The Ultra-Low Emission Zone (ULEZ) currently operates within Central London but, from October 2021 it will expand to an area bounded by the A406 North Circular Road and the A205 South Circular Road.
Over 275,000 diesel van drivers are already affected by ULEZ charges according to one estimate.
Diesel vans that fail to comply with the latest set of European emission standards, known as ‘Euro 6’, receive a £12.50 daily charge for vehicles up to and including 3.5 tonnes.
However, Mayor of London Sadiq Khan has provided a useful fillip for the motor trade by incentivising owners of older higher emission diesel vehicles, to buy new greener alternatives.
The diesel van scrappage scheme was originally introduced by Transport for London back in February 2019, but has subsequently been modified to allow small businesses with up to 50 employees to scrap up to three vans apiece, offering up to £9,500 towards the cost of each replacement vehicle.
Any non-compliant diesel van entering the ULEZ area at least twice a week for six months prior to the introduction of the scrappage scheme is eligible for a grant of £7,000, regardless of where the vehicle is based.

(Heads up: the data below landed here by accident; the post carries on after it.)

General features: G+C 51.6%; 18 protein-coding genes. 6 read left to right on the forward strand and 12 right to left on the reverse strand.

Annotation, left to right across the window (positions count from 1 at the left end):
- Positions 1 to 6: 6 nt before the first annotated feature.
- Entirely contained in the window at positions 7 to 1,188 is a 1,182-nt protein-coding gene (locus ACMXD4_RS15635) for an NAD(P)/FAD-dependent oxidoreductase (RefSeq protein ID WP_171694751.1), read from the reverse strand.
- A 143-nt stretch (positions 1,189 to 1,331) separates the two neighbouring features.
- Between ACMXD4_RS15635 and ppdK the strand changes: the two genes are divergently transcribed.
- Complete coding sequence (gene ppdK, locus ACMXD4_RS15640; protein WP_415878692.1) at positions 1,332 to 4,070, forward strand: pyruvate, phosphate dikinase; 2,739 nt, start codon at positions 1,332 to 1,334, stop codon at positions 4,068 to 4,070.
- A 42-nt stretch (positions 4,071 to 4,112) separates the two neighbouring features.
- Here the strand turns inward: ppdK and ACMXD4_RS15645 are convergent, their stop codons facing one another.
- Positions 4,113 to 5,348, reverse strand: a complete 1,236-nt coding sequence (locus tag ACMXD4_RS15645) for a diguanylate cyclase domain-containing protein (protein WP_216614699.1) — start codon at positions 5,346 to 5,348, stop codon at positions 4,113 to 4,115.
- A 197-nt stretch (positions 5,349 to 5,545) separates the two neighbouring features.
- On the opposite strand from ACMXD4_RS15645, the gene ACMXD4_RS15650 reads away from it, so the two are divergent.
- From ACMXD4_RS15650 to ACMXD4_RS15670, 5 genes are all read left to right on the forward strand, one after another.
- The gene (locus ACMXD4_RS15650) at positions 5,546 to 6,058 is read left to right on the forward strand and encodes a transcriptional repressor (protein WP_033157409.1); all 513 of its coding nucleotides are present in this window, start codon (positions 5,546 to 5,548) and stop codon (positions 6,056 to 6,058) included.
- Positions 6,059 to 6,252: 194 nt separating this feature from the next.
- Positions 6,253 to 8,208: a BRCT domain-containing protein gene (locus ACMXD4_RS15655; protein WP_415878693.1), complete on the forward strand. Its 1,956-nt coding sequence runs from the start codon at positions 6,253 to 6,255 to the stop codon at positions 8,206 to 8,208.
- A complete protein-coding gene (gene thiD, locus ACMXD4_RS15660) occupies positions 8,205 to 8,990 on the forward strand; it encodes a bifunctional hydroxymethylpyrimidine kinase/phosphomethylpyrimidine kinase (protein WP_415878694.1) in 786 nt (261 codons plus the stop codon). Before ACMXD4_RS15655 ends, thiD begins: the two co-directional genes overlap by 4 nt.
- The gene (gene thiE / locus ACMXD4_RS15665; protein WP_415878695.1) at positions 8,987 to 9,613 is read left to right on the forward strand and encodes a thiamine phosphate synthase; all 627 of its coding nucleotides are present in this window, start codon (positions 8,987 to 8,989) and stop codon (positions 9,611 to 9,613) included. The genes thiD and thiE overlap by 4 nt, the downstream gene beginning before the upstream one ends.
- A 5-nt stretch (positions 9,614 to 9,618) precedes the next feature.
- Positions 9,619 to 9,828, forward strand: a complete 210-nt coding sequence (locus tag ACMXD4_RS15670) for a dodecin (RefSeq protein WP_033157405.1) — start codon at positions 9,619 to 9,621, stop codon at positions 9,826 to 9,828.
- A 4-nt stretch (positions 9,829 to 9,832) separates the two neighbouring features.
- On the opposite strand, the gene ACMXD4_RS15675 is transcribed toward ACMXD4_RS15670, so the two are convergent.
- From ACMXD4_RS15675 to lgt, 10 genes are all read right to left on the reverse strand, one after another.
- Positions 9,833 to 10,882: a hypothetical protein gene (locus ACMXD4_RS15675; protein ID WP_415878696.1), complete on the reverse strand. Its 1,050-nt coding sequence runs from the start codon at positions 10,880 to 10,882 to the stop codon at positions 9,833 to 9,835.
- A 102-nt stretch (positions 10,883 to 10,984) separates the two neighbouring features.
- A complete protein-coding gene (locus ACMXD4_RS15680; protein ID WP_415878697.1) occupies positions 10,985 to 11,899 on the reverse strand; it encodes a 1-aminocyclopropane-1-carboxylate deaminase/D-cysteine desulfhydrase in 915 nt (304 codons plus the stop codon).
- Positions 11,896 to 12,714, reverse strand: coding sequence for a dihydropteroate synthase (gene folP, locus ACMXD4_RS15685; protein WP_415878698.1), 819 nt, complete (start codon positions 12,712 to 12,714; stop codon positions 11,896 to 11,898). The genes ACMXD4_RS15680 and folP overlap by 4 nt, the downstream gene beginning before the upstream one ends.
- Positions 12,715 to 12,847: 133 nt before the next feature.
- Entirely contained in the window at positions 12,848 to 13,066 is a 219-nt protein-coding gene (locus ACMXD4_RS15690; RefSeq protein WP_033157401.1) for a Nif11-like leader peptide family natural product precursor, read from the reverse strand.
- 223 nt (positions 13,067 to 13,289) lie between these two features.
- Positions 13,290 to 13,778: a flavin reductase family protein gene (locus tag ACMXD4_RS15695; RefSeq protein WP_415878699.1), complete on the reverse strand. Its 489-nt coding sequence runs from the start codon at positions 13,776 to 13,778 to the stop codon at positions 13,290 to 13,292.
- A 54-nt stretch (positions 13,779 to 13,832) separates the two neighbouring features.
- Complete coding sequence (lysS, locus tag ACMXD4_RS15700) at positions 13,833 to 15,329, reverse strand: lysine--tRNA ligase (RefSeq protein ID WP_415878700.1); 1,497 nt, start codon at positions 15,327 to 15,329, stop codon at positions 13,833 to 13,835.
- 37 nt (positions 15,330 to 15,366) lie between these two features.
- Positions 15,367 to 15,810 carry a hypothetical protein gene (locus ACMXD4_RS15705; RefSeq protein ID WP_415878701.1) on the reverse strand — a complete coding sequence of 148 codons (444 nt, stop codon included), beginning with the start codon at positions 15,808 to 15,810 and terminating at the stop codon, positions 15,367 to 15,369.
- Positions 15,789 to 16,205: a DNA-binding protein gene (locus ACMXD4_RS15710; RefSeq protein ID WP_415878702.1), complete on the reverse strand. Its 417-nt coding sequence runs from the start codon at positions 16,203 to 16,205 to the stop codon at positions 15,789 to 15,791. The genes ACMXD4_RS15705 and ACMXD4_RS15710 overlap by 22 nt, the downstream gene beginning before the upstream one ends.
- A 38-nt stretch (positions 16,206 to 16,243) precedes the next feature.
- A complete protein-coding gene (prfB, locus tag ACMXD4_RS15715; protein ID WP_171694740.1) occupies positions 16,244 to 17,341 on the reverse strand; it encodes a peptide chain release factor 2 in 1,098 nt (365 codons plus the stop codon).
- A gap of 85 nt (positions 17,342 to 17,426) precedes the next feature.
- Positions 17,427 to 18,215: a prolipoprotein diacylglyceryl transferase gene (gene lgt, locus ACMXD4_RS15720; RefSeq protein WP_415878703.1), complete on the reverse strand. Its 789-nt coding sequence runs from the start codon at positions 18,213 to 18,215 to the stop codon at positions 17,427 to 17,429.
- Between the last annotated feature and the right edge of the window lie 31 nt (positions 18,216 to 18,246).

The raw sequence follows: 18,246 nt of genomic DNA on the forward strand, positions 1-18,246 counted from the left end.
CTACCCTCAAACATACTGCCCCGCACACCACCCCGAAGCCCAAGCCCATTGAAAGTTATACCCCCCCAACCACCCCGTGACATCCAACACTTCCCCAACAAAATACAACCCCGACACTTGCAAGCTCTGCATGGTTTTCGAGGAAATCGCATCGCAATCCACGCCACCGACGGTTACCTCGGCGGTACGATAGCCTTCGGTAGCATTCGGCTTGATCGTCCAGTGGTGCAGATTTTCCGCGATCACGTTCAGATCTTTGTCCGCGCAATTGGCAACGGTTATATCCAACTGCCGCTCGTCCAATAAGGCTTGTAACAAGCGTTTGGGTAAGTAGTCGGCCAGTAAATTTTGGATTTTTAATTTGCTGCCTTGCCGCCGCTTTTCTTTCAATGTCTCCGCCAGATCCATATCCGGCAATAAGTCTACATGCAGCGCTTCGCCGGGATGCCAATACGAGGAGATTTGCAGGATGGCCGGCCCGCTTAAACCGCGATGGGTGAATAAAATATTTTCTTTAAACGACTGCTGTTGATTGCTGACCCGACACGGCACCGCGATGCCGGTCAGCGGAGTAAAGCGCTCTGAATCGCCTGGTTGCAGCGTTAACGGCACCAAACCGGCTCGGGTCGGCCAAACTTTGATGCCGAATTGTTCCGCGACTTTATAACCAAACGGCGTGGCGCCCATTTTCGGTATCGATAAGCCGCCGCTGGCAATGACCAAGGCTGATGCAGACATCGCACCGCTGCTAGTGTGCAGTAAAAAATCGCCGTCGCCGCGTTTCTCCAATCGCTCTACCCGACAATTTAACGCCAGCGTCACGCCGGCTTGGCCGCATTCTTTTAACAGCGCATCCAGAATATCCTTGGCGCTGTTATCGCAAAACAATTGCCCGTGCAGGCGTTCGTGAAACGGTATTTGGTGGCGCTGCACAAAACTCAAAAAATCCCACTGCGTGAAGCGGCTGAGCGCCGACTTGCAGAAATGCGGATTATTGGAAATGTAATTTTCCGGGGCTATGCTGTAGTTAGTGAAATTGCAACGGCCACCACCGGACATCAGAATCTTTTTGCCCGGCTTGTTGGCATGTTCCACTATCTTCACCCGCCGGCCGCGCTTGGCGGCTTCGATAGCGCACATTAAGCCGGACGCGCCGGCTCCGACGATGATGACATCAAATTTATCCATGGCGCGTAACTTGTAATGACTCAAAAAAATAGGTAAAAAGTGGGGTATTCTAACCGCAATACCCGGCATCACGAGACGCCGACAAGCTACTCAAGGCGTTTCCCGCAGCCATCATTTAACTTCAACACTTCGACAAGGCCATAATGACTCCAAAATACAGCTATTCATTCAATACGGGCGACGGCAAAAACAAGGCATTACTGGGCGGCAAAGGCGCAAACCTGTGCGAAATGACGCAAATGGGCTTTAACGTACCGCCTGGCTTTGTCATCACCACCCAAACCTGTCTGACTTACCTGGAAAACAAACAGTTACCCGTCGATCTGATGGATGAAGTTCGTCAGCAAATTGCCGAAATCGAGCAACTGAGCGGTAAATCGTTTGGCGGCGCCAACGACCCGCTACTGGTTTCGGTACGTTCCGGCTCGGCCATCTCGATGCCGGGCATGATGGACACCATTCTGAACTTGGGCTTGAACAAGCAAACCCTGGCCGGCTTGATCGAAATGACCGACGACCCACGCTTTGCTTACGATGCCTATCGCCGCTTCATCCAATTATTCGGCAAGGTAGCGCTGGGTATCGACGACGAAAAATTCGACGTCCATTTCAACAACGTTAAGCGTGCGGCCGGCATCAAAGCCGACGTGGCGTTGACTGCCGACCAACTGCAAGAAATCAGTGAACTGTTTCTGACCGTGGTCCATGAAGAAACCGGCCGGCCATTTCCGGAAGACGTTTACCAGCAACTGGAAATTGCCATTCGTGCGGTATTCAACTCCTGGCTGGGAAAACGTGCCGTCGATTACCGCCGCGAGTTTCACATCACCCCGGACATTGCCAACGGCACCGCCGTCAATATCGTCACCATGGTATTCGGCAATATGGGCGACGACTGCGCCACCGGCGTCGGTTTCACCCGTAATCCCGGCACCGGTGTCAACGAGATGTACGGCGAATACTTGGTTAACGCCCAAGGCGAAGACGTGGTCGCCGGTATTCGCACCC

Alternatively, a similar van operated by a company in Greater London and owned by the same company for at least twelve months is also eligible for a grant of £7,000 against the cost of a Euro 6-compliant replacement vehicle, regardless of the number of times the original van entered the ULEZ.
Last, and by no means least, eligible diesel vans meeting the criteria already described in this article are eligible for an additional grant of £2,500 towards the running costs, including the cost of an appropriate insurance policy if replaced with a zero-emission electric van.
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Unsurprisingly, the Transport for London scheme, which is worth £23 million, requires a lengthy application and approval process, plus upfront payment by companies for the new vehicles.
This may account, at least in part, for the fact that just 10% (£2.3 million) of the fund was spent in its first year. Nevertheless, Transport for London is expected to announce a similar scheme for drivers of new and used cars in the near future, with the scheme to be further extended to include heavy good vehicles and coaches later this year.
The efforts to rid the capital city of its most polluting vehicles show no signs of letting up.
Formerly a Labour member of Parliament for Tooting, Sadiq Khan has called on the Government ‘to match our levels of ambition and fund a national scrappage scheme, adding that such as scheme ‘is the cost-effective way to deliver significant emission reductions while reducing the economic impact on those most affected’.
Prime Minister Boris Johnson did call for a scrappage scheme whilst he was Mayor of London, but he has yet to make any spending commitment on a national scale.